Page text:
10 ways to… die

Posted on Thursday Nov 3, 2011

The first Rayman is known for its incredible difficulty, which made finishing it quite an achievement. Will Rayman Origins be as hard?

This Rayman is both harder and easier.

At the time of the first Rayman, we didn’t playtest our games that much. That was a big issue, because game developers don’t know the real difficulty of their own games. They have something like hundreds of hours of flight, when a player is still learning to fly. So we end up with a quite difficult game, but we were not really aware of it.

In this one we playtested it a lot so that beginners could learn at their own pace. At the same time, a game for beginners would have been dull for veteran platformer players.
So we populated the game with a lot of (really, I mean really) hard challenges, that can be done, when you’re ready for it.

You say you want to be both accessible to beginners and challenging to gamers. How do you achieve that delicate balance?

We know that the range of skill between beginners and veteran players is quite huge.
So we’ve created the levels with those two “players” (the veteran and the beginner) playing it at the same time !
It means a lot of opportunity for both of them, scattered in the levels.

We also had to create a progression for both of those players :
One more about skills and bragging rights: the achiever levels where you end up chasing those crazy chests that take you in very dangerous places.
One more about surprise and discovery: the “explorer” levels where you defeat the electoon guards.

How many “lives” do you get in the game? Is there a limited number of “continues” as in the first Rayman?

Using “lives” seemed to us like a remnant of the “arcade era” when the designers needed to throw you out of the game after an average of 3 minutes of playing.
So we decided to get rid of those, and wanted to design in a more positive way: failure is less of a big deal, it’s just a missed opportunity to get something valuable, that you might achieve later, when you’re skilled enough.

Are there cheat codes in the game?

No but I’ve seen our QA testers do interesting stuff (like reaching seemingly impossible places) that we decided to keep in the game :)

How many times would you expect a gamer to die in the game?

Quite a lot and sometimes you’ll even die because of your mischievous friends.
But it’s no big deal, because you get better in the process.

Do you have tips on how to stay alive in Rayman Origins?

Go with the flow! In a sense, it’s a musical game, with its own rhythm. What’s interesting is that different players end up with a different melody :)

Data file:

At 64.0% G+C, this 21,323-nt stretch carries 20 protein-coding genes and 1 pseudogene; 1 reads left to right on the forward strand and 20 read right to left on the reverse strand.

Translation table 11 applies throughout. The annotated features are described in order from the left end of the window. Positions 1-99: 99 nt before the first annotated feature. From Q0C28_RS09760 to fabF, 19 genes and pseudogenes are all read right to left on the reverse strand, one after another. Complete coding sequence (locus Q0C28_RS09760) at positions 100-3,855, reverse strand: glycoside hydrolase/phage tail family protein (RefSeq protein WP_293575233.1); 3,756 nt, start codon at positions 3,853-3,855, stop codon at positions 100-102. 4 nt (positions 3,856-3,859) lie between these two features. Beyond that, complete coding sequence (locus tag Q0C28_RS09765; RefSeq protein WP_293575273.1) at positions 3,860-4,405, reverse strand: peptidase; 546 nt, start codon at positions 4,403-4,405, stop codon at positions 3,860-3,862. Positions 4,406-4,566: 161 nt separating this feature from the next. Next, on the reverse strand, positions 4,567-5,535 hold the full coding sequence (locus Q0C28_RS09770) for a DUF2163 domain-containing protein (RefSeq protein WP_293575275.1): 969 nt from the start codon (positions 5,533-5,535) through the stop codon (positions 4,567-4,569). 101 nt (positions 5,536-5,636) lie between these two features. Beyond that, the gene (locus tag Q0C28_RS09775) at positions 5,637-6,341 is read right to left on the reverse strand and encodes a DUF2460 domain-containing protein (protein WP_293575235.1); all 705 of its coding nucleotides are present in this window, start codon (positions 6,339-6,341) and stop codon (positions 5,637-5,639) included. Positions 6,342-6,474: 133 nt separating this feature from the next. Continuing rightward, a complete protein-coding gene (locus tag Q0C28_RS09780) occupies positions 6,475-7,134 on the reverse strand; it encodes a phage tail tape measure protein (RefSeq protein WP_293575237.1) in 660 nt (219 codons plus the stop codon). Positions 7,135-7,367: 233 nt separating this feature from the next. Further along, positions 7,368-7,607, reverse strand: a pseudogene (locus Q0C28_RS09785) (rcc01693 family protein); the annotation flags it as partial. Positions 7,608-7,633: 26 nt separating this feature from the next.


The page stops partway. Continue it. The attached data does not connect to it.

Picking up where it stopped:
5 Responses to “10 ways to… die”

  1. Haruka Says:

    Then removing the “lives” system, makes the game work like Oddworld’s 2D games (also great Side-scrolling 2D games of their time), which is fantastic. :D

    I can’t wait for the DEMO! :)

  2. Joost Says:

    LOL Dark Rayman Is On!!
    1:19

  3. Leon Says:

    is Mr.Dark going to appear as the main villain and what will he look like(probably a teensy

  4. Jim Says:

    How will the game differ between consoles?

  5. HappySpaceInvader Says:

    I found the difficulty level on the demo (from the PlayStation store) quite frustrating. On the third demo level, where you get chased by those two big sea creatures, I got to a place where I couldn’t see how to avoid them… and dying meant going right back to the very start of the level. After four attempts, I just lost interest – there are, after all, dozens of new games out at the moment where the balance of challenge creates a more rewarding gameplay experience.

    As far as the gameplay goes, I think you’ve made exactly the same mistakes you made with the first Rayman – the devs get so good at it, they create crazy hard levels that can only be completed once you already know the level inside out. Too much of the time, you just can’t see what’s coming up ahead of you, and there are many “leap of faith” moments. The game effectively punishes you until you learn the levels by rote, and I think there’s a very small market of gaming masochists who enjoy that kind of gameplay.

    I’ve been playing platform games since Jet Set Willy on the ZX Spectrum and I found this hard (and ultimately gave up on the demo). I think lesser skilled gamers (especially those new to 2D platforming) are going to get absolutely nowhere with this. I predict a very high number of returns, and a thriving used market for this game; which is sad, because everything else about this game is nothing short of stunning, and I fear that publishers will see poor sales as justification not to invest in 2D platformers.